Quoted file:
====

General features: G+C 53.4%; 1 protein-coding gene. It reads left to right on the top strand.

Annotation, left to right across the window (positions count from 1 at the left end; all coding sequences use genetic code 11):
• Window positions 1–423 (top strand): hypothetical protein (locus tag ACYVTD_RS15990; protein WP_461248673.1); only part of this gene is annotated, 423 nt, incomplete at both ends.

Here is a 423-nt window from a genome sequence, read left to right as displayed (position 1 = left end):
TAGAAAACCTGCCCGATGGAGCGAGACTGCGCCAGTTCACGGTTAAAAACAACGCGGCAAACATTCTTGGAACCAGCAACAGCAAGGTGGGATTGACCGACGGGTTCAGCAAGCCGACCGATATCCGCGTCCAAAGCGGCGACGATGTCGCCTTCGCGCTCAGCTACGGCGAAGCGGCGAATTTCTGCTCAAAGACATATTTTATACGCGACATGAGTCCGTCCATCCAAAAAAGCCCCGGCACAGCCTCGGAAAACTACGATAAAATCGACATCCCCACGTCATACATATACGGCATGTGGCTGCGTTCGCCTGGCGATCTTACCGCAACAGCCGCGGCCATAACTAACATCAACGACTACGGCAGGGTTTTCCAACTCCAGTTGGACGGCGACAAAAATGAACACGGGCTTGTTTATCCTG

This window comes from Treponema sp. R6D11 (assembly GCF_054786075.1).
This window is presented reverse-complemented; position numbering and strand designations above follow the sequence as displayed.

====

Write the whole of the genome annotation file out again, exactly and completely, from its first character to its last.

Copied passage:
General features: G+C 53.4%; 1 protein-coding gene. It reads left to right on the top strand.

Annotation, left to right across the window (positions count from 1 at the left end; all coding sequences use genetic code 11):
• Window positions 1–423 (top strand): hypothetical protein (locus tag ACYVTD_RS15990; protein WP_461248673.1); only part of this gene is annotated, 423 nt, incomplete at both ends.

Here is a 423-nt window from a genome sequence, read left to right as displayed (position 1 = left end):
TAGAAAACCTGCCCGATGGAGCGAGACTGCGCCAGTTCACGGTTAAAAACAACGCGGCAAACATTCTTGGAACCAGCAACAGCAAGGTGGGATTGACCGACGGGTTCAGCAAGCCGACCGATATCCGCGTCCAAAGCGGCGACGATGTCGCCTTCGCGCTCAGCTACGGCGAAGCGGCGAATTTCTGCTCAAAGACATATTTTATACGCGACATGAGTCCGTCCATCCAAAAAAGCCCCGGCACAGCCTCGGAAAACTACGATAAAATCGACATCCCCACGTCATACATATACGGCATGTGGCTGCGTTCGCCTGGCGATCTTACCGCAACAGCCGCGGCCATAACTAACATCAACGACTACGGCAGGGTTTTCCAACTCCAGTTGGACGGCGACAAAAATGAACACGGGCTTGTTTATCCTG

This window comes from Treponema sp. R6D11 (assembly GCF_054786075.1).
This window is presented reverse-complemented; position numbering and strand designations above follow the sequence as displayed.